School board studies project Officials say more time needed to evaluate college-prep program; Review finds grades fell; Panel will also review status of funding for planned renovations


A $23,000 pilot program to mold average students into college material may not have gotten very good marks in its first nine weeks, but Anne Arundel school officials say they need more time to evaluate the program.

"It's very, very early in the program to evaluate it," said Timothy Dangel, coordinator of research for the school system. "Lots of times things get worse before they get better."

Dangel compiled information on the project, called Advancement Via Independent Determination (AVID), for the county school board, which will debate the project's effectiveness today at school headquarters on Riva Road outside Annapolis.

The project began in January with 23 hand-picked students at Annapolis Middle School who were assigned to special classes and given extra homework and class work.

A review of the program by The Sun last month found that many of the students already were on the honor roll and that the grades of more than half of them dropped or stayed the same during the third marking period.

Dangel's research found that some of the students' grades dropped, but that some students have moved up to more difficult college-preparatory courses.

Michael McNelly, a school board member from Dunkirk, said he favors programs such as AVID because they help students who might otherwise be ignored.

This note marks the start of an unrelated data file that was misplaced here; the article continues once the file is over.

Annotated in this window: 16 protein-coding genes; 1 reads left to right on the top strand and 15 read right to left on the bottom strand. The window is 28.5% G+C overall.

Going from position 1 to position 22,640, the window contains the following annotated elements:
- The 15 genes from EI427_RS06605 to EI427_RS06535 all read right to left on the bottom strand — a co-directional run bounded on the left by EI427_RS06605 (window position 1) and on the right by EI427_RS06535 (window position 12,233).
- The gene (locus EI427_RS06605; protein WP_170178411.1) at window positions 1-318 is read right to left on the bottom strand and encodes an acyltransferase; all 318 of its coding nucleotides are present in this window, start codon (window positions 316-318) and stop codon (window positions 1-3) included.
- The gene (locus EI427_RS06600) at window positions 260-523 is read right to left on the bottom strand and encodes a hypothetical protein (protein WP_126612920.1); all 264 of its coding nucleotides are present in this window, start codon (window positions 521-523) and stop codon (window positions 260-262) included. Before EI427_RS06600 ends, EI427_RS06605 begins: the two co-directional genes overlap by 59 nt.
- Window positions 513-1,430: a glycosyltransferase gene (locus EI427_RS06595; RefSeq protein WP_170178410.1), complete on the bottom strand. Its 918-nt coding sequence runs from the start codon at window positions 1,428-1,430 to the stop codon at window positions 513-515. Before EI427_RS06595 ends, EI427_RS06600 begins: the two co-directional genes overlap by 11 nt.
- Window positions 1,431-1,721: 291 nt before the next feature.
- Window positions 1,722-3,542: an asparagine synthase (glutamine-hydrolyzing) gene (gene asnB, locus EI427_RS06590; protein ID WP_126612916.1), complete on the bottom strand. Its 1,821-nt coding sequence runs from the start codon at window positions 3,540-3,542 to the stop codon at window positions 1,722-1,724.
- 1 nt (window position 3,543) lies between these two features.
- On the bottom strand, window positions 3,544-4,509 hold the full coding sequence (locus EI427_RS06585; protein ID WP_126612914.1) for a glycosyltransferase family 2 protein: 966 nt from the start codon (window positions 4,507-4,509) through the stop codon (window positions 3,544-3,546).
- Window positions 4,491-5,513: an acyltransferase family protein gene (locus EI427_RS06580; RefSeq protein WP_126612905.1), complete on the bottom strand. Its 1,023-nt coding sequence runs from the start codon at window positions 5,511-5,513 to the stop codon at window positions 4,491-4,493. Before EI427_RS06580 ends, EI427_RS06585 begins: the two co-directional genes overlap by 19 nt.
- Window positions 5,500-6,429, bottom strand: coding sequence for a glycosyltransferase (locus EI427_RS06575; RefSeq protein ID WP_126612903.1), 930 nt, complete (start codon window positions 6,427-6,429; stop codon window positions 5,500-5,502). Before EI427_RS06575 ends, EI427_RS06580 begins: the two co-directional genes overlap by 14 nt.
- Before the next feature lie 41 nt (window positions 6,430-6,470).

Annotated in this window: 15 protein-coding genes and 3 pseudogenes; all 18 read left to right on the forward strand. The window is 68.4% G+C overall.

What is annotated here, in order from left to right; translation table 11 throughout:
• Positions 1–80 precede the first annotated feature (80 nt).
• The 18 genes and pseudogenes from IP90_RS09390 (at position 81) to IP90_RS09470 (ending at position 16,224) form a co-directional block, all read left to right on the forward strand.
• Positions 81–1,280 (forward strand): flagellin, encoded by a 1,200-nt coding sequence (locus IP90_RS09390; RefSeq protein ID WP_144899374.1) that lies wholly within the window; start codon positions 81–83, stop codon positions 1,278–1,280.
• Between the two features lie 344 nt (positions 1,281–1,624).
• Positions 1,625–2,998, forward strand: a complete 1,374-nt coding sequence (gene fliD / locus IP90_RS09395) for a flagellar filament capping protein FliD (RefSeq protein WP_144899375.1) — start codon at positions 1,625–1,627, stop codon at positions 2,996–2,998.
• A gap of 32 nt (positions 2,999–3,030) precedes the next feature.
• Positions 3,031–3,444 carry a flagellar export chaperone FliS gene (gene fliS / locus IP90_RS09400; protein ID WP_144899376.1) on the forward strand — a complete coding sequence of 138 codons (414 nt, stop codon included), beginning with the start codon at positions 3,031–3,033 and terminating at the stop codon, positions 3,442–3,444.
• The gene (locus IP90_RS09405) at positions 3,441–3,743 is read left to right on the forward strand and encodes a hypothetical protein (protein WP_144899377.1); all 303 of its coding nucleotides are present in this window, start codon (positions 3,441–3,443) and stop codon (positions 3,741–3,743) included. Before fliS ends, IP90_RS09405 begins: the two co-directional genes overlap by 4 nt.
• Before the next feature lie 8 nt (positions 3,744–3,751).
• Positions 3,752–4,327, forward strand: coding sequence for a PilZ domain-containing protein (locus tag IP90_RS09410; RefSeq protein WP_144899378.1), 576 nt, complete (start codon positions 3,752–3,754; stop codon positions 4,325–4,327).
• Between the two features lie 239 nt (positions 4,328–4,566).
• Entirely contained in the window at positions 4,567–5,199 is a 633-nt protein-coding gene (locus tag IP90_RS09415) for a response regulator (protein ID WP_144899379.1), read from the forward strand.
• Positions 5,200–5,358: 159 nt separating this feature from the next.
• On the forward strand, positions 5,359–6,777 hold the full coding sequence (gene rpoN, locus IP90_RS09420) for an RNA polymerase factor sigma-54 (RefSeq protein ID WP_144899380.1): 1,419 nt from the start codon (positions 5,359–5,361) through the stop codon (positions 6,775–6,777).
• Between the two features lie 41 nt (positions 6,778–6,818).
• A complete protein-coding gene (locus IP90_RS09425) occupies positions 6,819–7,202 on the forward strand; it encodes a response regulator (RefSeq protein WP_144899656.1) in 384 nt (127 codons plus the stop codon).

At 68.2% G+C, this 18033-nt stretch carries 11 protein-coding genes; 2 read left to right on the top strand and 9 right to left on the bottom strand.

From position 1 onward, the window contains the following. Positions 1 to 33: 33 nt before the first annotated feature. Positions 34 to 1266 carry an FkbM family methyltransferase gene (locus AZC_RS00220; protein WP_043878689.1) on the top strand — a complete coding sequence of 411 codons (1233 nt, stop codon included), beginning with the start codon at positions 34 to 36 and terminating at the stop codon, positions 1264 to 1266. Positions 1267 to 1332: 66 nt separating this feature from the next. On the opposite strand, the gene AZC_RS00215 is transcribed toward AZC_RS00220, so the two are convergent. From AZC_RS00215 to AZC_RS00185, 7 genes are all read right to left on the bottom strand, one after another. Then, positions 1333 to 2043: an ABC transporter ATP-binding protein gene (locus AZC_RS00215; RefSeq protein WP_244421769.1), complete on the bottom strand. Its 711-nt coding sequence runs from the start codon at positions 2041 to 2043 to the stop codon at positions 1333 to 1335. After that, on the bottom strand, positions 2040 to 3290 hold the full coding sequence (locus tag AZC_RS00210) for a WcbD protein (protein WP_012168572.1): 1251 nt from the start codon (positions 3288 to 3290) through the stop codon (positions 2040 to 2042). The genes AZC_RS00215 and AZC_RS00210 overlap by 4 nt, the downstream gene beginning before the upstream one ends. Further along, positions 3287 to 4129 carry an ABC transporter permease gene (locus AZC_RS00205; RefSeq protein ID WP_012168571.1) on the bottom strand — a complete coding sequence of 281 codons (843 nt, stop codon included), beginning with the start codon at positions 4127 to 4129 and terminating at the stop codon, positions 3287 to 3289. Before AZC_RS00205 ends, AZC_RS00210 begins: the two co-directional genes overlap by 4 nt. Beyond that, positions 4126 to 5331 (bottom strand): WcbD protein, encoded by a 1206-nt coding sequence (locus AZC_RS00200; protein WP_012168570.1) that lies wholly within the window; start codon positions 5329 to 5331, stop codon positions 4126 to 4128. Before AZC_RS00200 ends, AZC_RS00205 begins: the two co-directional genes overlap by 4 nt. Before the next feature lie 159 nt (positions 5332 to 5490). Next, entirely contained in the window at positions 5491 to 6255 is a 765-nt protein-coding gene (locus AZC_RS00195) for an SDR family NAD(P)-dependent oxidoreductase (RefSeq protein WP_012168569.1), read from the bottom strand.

"We tend to take care of the special education students and the gifted and talented," he said. "I have always said that we should be looking out for the average student, and this program is a good example of it."

Thomas E. Florestano, a board member from Annapolis, said it appears the program is not working, but that more time is needed to evaluate it.

"So much of what students do have to do with things that happen at home," he said. "If going to college is not reinforced at home, then chances are they will not go."

School board members also will review today the status of funding for the proposed Davidsonville Elementary School and a proposed community center at the former Brooklyn Park High School building on Hammonds Lane.

County Executive John G. Gary has said that he will not pay for a $14 million school next to the current Davidsonville Elementary. He wants the board to find a cheaper site where it can use a prototype design for the school, possibly saving millions of dollars.

"I think we can do this cheaper," McNelly said of the Davidsonville Elementary School plan. "And I think we should look at ways to do it cheaper and get the most bang for the buck out of it."

Gary and the board have been arguing for years about the cost of building schools, and Gary formed a joint committee of school officials and county employees that is supposed to come up with ways of keeping the cost down.

"I think we have made good strides with the joint committee and have gotten a lot of things cleared up," Florestano said.

The school system is to spend $23 million to renovate Brooklyn Park Middle School as part of a joint project with the county to turn part of the building into the Chesapeake Center for the Performing Arts, and a community center with offices for the health department and Police Department. The entire project will cost $35 million.

Gov. Parris N. Glendening announced yesterday that the state will contribute $2.8 million toward the renovations, scheduled to be finished in 2000.

"Some north county residents feel like they are isolated from the rest of the county, and this will give them something for their community," Florestano said.

Pub Date: 5/06/98

Copyright © 2020, The Baltimore Sun, a Baltimore Sun Media Group publication | Place an Ad